Where necessary, the CISO must have the ability to communicate the justification for stricter policies right up to the top of the enterprise. CISOs work closely with other C-suite executives to ensure the organisation’s security programme is effective, efficient and serves as a business enabler rather than a blocker. With this broadening remit, the CISO also acts as the bridge between technical and non-technical employees, with more focus on building relationships and internal trust.
In the cybersecurity industry, we are constantly talking about trust – particularly zero trust – but the modern CISO needs to build trust with colleagues to implement security policies, and also with customers to show that the organisation takes the necessary steps to protect their data.
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Doubling down on AI
Today’s CISO must remain constantly mindful of the benefits and the threats posed by rapidly changing technologies – most recently, this has been in AI. Like any emerging technology, CISOs were initially sceptical, and even fearful of AI as a tool which could be used by malicious actors or inadvertently expose company data.
However, with AI usage on the rise – Netskope’s report shows that the use of AI applications in the enterprise rose by 22.5 per cent in May and June alone – we know that AI isn’t going away. CISOs have had to learn about the ways AI can be used by attackers in order to pre-empt, identify and respond to threats more quickly and accurately, embracing the technology by integrating AI-powered security solutions into our own systems.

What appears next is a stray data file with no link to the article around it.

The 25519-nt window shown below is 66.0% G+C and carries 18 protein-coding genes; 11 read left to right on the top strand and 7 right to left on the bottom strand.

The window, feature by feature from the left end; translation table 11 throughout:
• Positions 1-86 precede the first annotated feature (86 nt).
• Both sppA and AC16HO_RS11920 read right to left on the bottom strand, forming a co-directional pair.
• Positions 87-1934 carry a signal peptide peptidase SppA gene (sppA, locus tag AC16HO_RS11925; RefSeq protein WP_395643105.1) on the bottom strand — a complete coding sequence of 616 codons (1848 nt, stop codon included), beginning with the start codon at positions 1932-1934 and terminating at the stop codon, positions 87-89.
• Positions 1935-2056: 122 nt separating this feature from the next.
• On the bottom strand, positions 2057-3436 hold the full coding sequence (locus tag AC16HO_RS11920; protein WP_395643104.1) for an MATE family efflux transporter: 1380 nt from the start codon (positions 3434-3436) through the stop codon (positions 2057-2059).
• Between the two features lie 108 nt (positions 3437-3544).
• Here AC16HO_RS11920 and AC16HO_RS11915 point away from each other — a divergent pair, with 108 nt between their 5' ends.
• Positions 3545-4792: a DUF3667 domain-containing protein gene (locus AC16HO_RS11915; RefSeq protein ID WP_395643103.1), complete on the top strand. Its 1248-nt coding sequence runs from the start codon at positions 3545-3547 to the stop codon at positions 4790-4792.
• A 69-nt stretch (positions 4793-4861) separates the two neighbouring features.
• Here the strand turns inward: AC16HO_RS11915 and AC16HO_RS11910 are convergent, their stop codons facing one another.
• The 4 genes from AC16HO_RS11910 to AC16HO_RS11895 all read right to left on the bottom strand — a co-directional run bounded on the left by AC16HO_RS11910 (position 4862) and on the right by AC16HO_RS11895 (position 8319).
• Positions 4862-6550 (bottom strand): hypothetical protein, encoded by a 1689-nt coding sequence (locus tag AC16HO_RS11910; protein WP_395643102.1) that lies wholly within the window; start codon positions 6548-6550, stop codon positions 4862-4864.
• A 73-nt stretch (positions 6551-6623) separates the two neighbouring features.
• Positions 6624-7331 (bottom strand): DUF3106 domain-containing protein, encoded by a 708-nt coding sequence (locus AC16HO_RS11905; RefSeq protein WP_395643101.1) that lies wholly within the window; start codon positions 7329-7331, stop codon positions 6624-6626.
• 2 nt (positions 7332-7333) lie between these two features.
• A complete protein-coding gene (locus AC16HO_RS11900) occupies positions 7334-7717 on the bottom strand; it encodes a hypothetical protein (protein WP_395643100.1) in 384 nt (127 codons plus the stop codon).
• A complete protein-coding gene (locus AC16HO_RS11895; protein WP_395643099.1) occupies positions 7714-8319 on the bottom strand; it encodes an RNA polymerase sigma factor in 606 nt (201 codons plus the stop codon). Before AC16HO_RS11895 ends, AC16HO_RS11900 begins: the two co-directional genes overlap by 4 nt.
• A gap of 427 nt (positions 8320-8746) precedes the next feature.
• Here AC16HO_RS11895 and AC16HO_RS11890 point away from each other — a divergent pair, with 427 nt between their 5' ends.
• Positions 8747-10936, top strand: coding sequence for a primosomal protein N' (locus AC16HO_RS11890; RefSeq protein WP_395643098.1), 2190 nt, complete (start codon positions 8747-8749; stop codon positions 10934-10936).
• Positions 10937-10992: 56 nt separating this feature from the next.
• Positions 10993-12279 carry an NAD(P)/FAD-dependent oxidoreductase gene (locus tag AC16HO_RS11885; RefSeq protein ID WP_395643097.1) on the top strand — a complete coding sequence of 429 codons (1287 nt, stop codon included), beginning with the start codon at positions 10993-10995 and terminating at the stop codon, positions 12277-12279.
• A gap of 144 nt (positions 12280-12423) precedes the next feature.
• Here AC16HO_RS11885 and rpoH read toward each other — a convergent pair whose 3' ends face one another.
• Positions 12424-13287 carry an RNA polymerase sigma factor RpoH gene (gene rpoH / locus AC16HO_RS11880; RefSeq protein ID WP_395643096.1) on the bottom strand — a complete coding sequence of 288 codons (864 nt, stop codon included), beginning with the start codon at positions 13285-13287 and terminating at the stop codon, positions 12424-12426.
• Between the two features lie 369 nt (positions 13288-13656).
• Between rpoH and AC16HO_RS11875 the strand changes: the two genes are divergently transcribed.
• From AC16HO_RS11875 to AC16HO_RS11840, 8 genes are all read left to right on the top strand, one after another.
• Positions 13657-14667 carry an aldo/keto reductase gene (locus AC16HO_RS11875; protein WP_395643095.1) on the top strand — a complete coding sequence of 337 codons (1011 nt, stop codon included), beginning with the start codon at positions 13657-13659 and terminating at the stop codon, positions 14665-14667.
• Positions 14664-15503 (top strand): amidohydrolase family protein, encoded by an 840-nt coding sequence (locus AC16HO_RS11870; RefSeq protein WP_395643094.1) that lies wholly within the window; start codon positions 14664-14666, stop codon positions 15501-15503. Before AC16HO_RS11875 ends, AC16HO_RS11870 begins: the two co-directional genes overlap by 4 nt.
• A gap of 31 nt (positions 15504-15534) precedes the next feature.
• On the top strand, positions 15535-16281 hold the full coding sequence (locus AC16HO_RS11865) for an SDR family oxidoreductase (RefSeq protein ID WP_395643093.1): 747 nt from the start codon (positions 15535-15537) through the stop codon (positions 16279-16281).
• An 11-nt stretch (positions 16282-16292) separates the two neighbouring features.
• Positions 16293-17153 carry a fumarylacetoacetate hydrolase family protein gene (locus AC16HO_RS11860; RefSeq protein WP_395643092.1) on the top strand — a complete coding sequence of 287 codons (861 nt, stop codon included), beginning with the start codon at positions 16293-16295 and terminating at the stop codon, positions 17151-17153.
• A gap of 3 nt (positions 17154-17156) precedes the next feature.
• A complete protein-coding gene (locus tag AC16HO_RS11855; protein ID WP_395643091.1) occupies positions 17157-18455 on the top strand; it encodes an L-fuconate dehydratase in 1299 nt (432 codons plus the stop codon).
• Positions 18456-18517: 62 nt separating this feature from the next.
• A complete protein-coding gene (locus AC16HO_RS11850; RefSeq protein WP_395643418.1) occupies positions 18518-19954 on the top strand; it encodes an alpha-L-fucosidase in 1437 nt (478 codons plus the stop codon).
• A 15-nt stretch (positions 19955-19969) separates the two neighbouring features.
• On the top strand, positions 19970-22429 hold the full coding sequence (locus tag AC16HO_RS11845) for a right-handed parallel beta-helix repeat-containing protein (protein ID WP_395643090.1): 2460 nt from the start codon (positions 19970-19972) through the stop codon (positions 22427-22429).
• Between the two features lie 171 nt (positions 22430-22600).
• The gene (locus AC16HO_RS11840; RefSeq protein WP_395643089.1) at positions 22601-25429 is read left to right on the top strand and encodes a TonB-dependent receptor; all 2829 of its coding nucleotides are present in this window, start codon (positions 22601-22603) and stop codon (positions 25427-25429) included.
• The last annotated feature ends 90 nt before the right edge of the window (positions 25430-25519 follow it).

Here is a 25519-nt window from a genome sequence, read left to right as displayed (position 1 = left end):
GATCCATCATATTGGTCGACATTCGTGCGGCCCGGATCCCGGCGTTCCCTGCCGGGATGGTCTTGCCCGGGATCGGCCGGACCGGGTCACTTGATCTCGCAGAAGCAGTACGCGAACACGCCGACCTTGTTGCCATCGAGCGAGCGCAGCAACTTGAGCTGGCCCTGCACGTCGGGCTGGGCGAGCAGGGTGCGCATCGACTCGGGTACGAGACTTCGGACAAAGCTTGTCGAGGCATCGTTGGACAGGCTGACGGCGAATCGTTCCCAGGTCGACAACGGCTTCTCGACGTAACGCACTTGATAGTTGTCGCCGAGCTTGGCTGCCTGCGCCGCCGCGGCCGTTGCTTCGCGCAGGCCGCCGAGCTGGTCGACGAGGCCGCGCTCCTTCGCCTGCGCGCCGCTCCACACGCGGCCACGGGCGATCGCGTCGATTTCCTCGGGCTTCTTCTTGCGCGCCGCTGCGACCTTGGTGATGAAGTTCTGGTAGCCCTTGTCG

AI technology has the potential to transform the workplace, where automation can be applied to a wide range of marketing, legal and HR processes. It is up to the CISO to help fellow C-suite leaders to make key decisions around how we make this transition as smooth as possible without exposing data.
From ‘machine-person’ to ‘people person’
With the role of the CISO expanding from technologist to business leader, perhaps the most radical departure has been the expectation for the CISO to connect with people as much as, if not more than, machines. The CISO must have the interpersonal skills to communicate to employees at all levels of the organisation, and the ability to tell stories has been a crucial way to reach people to help them understand what we’re trying to accomplish.
This shift is evident when we see how many successful CISOs nowadays come from a range of backgrounds and disciplines from finance, business operations and even data analytics, rather than a technical cybersecurity background. This diversity has helped CISOs to shape the role into something that is much more suited to addressing the multifaceted complexities we face in the industry today.
The CISO of the future
The ascension of cybersecurity to a boardroom issue has expanded the role of the CISO from being purely technical and reactive, to becoming strategic, risk-focused, and proactive. Now spanning multiple domains within an organisation, the CISO has become integral to an enterprise’s overall business strategy and success in an increasingly digital and interconnected world.
Lamont Orange is global CISO at cloud security company Netskope